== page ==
I wrote about my internship experience at a textbook publisher here and talked about the three things that lead me to paid work at the same publisher. But I never anticipated one other important factor. Although I always knew I wanted to pursue a career in books, it was my skills and training in online magazines that got me my first book job.
During my internship, I took it upon myself to manage a new student blog that the company had created to help market their e-textbooks directly to students. When I began, the site had a tiny amount of content, promised things it wasn’t really delivering, and was a bit scattered. I saw specific areas that I could improve, and since my supervisors were too busy to manage the site fully, I was able to run it for about a month and help to flesh it out.
I soon realized that I was essentially managing a mini-version of a custom online magazine—which means it was a magazine that catered to a particular group of people (students), but was ultimately concerned with giving visibility to their product (textbooks). I was learning to create and manage content that helped students become better aware of both the publisher and the e-products they offer.
I had blogged before, but not until my online magazine class had I really understood how to begin to think about organizing, coming up with effective content for, and designing an online magazine.
Many of the magazine skills I learned in my publishing program had direct applications in maintaining the blog. The specific magazine skills that were useful?
Understanding site analytics; generating social media buzz to draw readers to the site; tying relevant articles and posts to audience and product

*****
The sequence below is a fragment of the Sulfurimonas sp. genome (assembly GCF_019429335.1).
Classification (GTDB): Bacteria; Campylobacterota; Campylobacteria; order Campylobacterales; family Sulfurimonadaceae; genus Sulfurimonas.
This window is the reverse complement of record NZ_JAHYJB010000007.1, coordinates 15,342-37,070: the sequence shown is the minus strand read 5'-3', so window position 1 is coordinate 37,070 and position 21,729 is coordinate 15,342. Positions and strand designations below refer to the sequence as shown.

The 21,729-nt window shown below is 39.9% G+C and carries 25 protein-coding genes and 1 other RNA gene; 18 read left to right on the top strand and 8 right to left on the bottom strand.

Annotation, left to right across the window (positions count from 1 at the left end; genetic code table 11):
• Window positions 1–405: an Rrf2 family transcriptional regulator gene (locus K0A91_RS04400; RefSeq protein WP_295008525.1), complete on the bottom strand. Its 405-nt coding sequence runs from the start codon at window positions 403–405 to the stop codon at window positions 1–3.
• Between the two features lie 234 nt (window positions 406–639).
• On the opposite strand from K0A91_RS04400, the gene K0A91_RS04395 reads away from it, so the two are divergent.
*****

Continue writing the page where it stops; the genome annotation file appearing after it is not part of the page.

- Curating editorial content for the time of year and audience:
- Creating heds and deks most likely to interest readers;
- Implementing site contests;
- Finding royalty-free images;
- Creating simple contracts for contributing bloggers;
- Finding an appropriate voice for the site;
- Repurposing content for web articles (which I did with relevant trade books that the publisher also sold)
These weren’t things I wouldn’t have known about had it not been for my Online Magazines class. And they were certainly noticed by the company I interned with, since it was my work with the site that I got my most positive feedback on before I was hired two weeks after my internship.
I think my experience isn’t uncommon. So many companies promote themselves online, through social media platforms that are essentially, themselves, publishing companies. And book publishers are no exception.
It pays to cross-train by looking at the skills that are turning out to be valuable in publishing companies as well as companies in other industries, media and otherwise. Just yesterday I was asked by my boss if I knew how to do video editing—not exactly a traditional publishing skill. But in the age of book trailers (just like movie trailers, but made for books), I predict that requests like this from publishers will become increasingly frequent.
Keep your mind open and do your best to cultivate a range of skills, the more tech-savvy you can become, the better. Think you know where you want to end up in publishing? Consider that using less-traditional publishing skills might be the best way to get there.